The economics of improved customer attraction
Organisations should also regard the early adoption of the GDPR as a competitive advantage for attracting and retaining customers. For example, a Finnish media group has been able to ensure existing client loyalty and attract new readership by stamping “GDPR effective” on its website – achieving a critical goal across every industry. First and foremost, instilling trust that the data supplied will be respected – and in accordance with Purpose Limitation – deleted when the company is no longer permitted or justified to hold it.
Privacy processing as a new service and revenue source
Financial institutions may also gain advantages from the consequential effect of providing personal data processing as a service. Take a global Japanese electronics group, for example. The company is not just selling satellite navigation for private cars, but also creating a new revenue stream by offering to insource, cleanse and return the personal navigation data when a used car is sold.
Similarly, a key European airport has recognised that not only does it have its own major volumes of GDPR relevant personal data, but that it is the “spider in the middle of the web”. In other words, a myriad of merchants on its premises have the same issue, as do all the airlines flying to its facilities. It therefore decided to create virtue out of necessity by facilitating its own compliance via careful data life cycle management and security measures. In doing so, the airport was then able to insource data from the merchants and airlines to create a new revenue stream for data integrity and customer data management.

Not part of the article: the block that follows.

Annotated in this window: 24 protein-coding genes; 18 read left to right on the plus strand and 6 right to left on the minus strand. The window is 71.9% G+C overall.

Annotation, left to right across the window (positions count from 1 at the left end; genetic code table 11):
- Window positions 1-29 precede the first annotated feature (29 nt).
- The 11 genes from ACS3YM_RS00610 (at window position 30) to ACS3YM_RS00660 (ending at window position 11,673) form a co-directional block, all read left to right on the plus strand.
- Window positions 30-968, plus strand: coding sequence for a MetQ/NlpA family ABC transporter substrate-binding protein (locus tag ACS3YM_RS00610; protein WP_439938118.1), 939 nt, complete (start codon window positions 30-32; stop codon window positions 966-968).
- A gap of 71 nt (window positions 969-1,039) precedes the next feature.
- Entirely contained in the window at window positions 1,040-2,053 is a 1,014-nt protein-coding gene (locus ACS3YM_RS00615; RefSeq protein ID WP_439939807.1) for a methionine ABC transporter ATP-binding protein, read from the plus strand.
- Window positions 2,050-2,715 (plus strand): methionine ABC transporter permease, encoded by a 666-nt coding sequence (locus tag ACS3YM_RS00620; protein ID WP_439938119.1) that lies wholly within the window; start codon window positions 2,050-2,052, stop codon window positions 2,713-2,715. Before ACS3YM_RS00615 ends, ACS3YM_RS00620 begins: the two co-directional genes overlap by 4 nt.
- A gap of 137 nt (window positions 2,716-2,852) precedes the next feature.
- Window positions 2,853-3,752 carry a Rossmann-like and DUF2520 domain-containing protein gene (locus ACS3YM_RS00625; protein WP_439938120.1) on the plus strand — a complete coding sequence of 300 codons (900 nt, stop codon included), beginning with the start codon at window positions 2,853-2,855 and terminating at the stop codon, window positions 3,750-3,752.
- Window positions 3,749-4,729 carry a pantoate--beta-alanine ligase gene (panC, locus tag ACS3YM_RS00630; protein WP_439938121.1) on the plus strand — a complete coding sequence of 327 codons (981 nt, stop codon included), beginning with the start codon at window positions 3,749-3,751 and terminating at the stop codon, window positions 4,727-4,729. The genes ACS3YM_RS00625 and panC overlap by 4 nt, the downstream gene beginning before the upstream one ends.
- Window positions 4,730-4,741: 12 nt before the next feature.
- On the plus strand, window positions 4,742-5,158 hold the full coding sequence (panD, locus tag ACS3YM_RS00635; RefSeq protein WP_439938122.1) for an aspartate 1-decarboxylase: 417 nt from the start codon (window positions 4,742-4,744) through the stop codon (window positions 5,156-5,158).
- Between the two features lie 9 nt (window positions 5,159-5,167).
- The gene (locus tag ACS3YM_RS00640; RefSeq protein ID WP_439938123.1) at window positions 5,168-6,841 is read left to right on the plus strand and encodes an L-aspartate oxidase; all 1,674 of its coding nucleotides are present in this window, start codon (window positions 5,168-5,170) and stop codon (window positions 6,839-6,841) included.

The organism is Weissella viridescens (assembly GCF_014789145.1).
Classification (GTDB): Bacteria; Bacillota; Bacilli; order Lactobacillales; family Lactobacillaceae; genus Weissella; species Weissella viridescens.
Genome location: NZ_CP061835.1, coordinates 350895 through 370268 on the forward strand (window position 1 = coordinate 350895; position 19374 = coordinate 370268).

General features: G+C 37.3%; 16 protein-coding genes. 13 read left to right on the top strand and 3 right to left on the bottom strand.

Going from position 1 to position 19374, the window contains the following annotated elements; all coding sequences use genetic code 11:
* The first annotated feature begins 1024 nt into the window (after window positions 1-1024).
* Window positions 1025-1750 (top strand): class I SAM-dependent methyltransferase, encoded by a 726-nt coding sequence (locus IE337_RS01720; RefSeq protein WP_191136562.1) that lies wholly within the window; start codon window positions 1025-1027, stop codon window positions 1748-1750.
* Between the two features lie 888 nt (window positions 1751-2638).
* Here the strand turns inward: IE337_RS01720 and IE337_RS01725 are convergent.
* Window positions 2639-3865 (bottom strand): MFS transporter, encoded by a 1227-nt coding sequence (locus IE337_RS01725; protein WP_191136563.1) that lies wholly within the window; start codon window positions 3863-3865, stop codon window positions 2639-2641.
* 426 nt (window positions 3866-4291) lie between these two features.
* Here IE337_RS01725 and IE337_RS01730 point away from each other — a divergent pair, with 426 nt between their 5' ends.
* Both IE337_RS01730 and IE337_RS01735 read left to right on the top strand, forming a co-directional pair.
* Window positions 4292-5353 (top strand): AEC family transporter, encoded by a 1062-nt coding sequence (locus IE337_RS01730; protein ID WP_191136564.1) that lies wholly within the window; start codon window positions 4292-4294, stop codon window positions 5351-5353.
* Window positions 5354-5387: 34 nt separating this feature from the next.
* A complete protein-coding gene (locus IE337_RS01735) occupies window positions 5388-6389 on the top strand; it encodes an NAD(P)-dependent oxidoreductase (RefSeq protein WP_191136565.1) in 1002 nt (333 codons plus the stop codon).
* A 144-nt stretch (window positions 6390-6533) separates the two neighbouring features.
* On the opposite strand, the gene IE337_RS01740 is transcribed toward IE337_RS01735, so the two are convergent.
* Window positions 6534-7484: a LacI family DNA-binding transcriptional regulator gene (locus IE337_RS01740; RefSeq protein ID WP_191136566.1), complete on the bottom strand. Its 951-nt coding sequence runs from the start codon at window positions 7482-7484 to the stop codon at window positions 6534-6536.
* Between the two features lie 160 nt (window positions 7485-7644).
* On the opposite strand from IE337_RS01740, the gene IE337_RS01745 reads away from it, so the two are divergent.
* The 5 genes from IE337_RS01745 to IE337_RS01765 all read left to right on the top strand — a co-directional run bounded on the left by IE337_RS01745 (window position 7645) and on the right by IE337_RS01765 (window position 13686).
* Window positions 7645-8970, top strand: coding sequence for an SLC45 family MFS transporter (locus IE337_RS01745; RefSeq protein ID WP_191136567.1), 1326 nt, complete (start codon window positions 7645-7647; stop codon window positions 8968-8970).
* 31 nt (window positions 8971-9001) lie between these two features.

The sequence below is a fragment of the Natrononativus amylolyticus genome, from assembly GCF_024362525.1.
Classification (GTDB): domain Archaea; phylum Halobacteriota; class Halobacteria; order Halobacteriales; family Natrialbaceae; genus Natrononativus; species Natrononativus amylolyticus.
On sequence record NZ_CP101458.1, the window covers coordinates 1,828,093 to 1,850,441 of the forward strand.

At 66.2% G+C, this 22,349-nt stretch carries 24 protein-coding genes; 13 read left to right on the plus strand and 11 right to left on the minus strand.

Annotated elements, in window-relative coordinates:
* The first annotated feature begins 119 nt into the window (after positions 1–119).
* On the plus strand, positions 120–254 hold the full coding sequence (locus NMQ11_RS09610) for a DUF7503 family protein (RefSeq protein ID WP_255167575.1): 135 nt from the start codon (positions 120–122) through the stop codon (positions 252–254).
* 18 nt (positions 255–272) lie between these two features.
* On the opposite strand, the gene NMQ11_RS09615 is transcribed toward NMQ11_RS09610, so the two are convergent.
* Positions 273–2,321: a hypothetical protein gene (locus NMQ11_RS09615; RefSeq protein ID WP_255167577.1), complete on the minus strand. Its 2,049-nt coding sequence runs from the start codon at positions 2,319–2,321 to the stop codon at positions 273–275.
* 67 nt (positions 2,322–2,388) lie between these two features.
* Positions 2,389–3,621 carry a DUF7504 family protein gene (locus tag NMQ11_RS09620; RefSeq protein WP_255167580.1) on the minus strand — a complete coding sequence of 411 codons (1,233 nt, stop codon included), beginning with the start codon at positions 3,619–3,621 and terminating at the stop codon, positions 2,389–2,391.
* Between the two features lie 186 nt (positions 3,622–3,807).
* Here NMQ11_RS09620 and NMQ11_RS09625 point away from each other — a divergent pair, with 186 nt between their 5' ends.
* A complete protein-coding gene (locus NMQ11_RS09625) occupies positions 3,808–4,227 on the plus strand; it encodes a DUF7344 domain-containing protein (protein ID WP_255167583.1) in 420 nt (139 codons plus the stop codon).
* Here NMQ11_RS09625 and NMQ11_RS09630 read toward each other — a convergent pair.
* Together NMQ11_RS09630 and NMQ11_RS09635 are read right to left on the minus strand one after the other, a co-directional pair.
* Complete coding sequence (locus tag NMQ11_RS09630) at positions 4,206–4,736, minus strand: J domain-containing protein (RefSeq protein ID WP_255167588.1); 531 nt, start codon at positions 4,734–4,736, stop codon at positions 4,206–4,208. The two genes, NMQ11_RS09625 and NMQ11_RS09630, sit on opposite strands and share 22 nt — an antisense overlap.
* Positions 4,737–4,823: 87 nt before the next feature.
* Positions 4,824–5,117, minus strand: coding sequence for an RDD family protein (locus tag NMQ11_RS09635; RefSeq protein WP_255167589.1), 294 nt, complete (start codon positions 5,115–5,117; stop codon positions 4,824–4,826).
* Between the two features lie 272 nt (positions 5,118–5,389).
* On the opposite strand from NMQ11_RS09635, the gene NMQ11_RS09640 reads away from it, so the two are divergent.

Is advanced execution of GDPR programmes relevant to financial institutions? It should be as we move into the Brave New World of “open banking”, where there is competitive advantage in improving efficiency, trust and data mining.
While the GDPR was primarily intended to safeguard identity, financial institutions can create opportunities from the necessity to comply. By using the new processes and technology required for compliance, financial services can not only increase front-end returns, but achieve ROI from the inevitable cleansing of data – achieving savings in back-up, storage and archiving.
UK delays review of business rates tax until autumn
LONDON (Reuters) – Britain’s finance ministry said it would delay publication of its review of business rates – a tax paid by companies based on the value of the property they occupy – until the autumn when the economic outlook should be clearer.